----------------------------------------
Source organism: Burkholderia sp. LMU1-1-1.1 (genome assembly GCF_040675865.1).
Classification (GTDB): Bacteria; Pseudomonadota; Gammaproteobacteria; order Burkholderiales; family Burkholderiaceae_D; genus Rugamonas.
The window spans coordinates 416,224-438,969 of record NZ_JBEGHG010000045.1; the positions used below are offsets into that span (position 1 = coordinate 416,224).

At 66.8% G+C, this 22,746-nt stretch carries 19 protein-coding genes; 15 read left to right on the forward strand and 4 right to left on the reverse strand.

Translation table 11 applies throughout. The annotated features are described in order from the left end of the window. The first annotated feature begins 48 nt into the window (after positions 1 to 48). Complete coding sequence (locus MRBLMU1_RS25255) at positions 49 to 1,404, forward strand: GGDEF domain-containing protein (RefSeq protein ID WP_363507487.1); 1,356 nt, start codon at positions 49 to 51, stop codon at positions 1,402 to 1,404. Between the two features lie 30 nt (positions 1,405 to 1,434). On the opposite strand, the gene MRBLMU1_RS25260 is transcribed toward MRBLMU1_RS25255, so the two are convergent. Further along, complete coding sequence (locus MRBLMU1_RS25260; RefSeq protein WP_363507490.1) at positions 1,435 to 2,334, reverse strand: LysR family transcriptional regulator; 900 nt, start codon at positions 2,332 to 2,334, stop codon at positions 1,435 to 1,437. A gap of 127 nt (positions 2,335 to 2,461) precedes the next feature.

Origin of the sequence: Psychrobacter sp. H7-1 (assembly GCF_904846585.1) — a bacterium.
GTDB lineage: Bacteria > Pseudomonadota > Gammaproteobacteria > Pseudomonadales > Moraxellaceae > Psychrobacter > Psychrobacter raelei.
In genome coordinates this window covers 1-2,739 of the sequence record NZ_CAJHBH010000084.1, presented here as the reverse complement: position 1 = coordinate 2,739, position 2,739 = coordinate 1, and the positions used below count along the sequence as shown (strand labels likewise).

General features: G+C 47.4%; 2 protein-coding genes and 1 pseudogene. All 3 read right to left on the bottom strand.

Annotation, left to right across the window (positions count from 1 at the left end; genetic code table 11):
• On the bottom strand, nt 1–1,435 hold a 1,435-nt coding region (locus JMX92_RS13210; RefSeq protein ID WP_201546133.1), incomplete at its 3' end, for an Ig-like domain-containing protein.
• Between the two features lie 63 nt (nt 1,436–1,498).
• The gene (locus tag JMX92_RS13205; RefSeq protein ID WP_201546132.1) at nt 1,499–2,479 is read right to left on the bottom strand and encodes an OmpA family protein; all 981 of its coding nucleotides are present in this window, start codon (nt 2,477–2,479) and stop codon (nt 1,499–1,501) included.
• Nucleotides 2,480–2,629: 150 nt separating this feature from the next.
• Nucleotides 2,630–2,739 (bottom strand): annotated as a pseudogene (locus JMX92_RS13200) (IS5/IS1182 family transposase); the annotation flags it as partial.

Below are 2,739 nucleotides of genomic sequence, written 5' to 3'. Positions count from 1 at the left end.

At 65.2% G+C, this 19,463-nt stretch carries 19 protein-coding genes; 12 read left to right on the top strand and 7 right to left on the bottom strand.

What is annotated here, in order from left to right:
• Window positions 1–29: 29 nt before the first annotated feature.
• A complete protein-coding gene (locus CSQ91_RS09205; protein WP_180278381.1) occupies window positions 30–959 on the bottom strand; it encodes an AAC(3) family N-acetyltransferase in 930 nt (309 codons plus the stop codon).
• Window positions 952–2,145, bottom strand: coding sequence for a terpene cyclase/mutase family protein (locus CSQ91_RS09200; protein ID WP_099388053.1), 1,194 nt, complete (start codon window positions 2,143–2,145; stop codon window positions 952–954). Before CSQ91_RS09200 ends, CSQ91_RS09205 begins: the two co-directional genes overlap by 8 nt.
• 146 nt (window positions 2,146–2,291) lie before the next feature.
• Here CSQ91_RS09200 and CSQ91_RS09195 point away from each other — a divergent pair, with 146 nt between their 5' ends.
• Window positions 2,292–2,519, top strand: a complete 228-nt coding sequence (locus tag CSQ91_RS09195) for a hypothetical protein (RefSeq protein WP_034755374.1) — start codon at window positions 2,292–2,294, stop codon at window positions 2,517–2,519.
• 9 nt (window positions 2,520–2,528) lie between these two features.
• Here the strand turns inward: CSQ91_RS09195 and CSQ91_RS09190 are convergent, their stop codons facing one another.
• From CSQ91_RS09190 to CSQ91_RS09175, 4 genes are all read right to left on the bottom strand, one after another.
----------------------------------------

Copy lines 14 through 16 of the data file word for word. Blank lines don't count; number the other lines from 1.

• Nucleotides 2,480–2,629: 150 nt separating this feature from the next.
• Nucleotides 2,630–2,739 (bottom strand): annotated as a pseudogene (locus JMX92_RS13200) (IS5/IS1182 family transposase); the annotation flags it as partial.

Below are 2,739 nucleotides of genomic sequence, written 5' to 3'. Positions count from 1 at the left end.